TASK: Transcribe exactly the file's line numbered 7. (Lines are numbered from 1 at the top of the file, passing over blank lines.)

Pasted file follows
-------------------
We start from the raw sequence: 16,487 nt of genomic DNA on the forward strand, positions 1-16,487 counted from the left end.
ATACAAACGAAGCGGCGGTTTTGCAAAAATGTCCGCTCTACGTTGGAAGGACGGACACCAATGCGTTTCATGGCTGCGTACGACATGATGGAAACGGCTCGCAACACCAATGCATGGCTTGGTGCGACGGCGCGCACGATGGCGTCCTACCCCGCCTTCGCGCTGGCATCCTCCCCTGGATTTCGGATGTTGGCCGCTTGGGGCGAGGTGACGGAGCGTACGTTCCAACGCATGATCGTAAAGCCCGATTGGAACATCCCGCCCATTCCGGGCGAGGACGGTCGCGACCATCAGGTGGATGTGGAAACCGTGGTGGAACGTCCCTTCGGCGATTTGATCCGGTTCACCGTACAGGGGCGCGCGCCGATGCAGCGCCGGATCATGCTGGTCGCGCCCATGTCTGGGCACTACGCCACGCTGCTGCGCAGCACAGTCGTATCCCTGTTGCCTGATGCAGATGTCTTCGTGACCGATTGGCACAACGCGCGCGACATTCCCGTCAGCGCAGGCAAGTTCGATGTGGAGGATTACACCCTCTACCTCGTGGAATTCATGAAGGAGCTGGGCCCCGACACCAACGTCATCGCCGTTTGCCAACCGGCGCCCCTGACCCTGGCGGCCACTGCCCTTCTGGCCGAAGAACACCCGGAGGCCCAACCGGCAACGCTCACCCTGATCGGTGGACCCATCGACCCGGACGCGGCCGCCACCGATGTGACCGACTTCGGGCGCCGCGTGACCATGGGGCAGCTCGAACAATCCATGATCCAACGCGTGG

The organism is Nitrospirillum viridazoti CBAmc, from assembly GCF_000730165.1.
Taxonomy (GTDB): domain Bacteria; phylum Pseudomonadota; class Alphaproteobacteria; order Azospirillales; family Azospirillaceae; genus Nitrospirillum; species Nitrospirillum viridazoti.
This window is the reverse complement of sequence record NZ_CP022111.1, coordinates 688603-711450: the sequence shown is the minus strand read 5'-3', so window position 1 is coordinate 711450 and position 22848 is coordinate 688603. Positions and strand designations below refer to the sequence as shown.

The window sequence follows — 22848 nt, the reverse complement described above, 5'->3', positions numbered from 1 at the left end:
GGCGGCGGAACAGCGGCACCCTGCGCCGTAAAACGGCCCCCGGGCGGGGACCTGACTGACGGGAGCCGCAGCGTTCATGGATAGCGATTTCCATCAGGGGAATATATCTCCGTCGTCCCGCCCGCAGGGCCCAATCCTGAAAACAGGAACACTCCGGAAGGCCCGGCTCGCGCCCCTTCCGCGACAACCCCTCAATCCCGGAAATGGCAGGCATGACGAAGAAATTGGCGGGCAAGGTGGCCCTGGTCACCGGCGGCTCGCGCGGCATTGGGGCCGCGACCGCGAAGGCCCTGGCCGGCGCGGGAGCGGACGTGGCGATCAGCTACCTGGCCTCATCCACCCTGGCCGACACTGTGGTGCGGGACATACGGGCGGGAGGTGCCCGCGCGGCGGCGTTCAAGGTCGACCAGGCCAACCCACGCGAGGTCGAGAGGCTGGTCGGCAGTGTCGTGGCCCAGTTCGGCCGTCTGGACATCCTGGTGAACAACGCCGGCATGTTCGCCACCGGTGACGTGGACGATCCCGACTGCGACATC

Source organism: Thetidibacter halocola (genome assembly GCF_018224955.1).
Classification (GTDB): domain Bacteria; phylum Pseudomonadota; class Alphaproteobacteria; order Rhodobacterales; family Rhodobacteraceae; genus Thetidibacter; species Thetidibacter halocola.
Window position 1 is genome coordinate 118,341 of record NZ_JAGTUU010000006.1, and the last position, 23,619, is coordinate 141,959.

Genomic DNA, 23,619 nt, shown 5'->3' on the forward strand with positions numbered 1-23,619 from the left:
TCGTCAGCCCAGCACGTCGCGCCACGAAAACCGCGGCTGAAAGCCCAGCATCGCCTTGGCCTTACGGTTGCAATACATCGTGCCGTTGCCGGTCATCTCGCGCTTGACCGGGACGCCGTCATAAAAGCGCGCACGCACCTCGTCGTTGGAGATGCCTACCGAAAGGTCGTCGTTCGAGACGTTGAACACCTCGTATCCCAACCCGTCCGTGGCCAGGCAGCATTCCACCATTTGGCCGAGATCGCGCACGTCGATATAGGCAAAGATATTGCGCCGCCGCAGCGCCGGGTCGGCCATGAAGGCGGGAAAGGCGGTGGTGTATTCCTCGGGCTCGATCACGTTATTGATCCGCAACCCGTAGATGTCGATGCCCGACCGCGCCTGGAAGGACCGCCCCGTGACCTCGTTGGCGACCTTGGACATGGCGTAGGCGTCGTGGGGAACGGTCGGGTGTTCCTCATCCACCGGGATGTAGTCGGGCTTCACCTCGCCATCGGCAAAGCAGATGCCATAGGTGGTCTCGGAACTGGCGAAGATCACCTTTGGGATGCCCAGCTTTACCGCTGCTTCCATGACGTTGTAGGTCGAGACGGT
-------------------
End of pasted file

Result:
GGCGGCGGAACAGCGGCACCCTGCGCCGTAAAACGGCCCCCGGGCGGGGACCTGACTGACGGGAGCCGCAGCGTTCATGGATAGCGATTTCCATCAGGGGAATATATCTCCGTCGTCCCGCCCGCAGGGCCCAATCCTGAAAACAGGAACACTCCGGAAGGCCCGGCTCGCGCCCCTTCCGCGACAACCCCTCAATCCCGGAAATGGCAGGCATGACGAAGAAATTGGCGGGCAAGGTGGCCCTGGTCACCGGCGGCTCGCGCGGCATTGGGGCCGCGACCGCGAAGGCCCTGGCCGGCGCGGGAGCGGACGTGGCGATCAGCTACCTGGCCTCATCCACCCTGGCCGACACTGTGGTGCGGGACATACGGGCGGGAGGTGCCCGCGCGGCGGCGTTCAAGGTCGACCAGGCCAACCCACGCGAGGTCGAGAGGCTGGTCGGCAGTGTCGTGGCCCAGTTCGGCCGTCTGGACATCCTGGTGAACAACGCCGGCATGTTCGCCACCGGTGACGTGGACGATCCCGACTGCGACATC